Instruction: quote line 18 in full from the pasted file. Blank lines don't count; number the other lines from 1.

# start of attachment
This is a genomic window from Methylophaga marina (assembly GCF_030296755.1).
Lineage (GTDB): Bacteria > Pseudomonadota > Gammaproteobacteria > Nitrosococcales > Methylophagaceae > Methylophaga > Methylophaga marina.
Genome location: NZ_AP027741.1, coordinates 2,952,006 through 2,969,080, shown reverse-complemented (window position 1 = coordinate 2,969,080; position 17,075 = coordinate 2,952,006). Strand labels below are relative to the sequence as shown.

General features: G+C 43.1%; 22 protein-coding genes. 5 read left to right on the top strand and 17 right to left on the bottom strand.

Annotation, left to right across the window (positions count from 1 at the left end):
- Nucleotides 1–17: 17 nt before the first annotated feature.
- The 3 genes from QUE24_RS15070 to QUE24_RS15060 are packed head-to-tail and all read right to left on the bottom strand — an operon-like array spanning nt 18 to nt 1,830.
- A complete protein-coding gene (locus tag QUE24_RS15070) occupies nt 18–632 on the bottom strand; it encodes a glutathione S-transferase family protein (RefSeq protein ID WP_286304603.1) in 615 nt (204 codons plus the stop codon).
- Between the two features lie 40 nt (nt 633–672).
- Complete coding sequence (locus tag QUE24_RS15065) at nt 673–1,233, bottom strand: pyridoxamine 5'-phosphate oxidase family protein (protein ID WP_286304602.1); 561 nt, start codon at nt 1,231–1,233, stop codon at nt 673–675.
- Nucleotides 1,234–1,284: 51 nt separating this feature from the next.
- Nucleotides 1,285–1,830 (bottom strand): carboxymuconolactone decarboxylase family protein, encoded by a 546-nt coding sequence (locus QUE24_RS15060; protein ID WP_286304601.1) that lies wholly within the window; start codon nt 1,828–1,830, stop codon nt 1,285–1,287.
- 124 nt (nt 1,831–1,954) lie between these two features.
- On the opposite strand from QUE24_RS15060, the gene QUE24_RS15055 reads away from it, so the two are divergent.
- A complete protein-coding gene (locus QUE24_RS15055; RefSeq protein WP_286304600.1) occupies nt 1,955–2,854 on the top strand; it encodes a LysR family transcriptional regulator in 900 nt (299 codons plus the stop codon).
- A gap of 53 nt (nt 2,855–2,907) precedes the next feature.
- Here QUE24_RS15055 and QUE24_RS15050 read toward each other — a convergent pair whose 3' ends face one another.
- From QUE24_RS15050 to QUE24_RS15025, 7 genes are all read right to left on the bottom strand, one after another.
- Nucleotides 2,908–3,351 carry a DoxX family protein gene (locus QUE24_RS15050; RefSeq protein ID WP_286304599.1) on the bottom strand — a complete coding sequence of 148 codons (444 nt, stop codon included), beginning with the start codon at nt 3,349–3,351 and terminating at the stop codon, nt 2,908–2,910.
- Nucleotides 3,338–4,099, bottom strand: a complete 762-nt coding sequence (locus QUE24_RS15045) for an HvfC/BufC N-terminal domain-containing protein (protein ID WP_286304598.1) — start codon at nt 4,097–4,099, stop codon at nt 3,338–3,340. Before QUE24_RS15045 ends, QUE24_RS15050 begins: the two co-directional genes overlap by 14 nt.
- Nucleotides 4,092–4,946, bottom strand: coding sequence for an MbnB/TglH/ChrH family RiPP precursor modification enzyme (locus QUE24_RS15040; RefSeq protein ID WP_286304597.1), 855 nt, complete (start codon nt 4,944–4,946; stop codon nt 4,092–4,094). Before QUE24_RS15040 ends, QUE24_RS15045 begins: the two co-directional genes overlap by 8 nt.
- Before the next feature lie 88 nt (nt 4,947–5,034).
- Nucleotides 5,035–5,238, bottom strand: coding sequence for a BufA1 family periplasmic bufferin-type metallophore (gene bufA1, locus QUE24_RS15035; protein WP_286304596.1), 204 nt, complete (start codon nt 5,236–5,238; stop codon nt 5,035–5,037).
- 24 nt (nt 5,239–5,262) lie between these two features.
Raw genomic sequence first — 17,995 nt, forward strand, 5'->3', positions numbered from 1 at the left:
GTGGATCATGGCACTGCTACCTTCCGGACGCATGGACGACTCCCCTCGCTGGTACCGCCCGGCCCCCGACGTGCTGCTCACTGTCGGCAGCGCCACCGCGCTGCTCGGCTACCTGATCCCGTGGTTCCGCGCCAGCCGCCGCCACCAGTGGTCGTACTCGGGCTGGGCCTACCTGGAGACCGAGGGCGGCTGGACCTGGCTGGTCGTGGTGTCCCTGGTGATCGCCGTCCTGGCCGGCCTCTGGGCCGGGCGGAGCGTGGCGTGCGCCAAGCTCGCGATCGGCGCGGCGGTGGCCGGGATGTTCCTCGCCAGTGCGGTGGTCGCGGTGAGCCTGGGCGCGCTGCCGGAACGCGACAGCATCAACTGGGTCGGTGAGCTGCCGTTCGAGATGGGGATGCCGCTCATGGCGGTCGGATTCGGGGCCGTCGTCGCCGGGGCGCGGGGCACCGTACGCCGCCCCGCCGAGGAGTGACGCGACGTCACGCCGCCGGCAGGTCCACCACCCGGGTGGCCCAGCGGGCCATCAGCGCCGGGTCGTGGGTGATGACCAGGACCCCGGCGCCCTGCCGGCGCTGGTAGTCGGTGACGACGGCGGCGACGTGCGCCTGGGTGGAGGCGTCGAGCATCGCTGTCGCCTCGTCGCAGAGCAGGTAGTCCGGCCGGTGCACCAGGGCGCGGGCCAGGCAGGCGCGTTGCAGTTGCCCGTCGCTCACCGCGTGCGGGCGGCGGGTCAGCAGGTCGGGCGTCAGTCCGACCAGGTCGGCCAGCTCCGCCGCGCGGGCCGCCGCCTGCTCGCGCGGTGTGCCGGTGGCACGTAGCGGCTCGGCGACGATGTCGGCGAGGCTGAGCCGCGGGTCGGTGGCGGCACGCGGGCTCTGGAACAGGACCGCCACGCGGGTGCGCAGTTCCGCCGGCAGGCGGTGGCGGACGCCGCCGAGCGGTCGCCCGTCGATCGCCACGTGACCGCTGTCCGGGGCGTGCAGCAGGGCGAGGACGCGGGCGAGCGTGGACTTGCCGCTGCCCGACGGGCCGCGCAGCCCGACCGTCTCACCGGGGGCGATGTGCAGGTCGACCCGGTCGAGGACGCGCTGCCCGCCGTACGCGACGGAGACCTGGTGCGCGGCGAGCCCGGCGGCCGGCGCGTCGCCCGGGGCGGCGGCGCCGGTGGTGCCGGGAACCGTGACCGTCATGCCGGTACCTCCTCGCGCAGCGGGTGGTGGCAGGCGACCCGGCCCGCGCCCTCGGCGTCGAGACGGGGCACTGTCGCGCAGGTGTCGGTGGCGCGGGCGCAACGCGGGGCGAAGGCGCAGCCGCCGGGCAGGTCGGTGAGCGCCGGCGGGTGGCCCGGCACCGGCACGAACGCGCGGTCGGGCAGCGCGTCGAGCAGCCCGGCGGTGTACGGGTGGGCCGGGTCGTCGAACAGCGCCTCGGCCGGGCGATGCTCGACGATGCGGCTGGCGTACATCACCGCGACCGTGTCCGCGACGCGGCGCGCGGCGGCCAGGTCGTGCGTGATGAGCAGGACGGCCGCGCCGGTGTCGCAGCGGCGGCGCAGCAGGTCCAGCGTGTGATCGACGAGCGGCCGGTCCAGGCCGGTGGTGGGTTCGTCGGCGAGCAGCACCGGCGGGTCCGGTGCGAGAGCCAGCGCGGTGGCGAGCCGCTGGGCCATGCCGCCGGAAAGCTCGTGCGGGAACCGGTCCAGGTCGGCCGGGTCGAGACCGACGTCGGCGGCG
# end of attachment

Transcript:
- From QUE24_RS15050 to QUE24_RS15025, 7 genes are all read right to left on the bottom strand, one after another.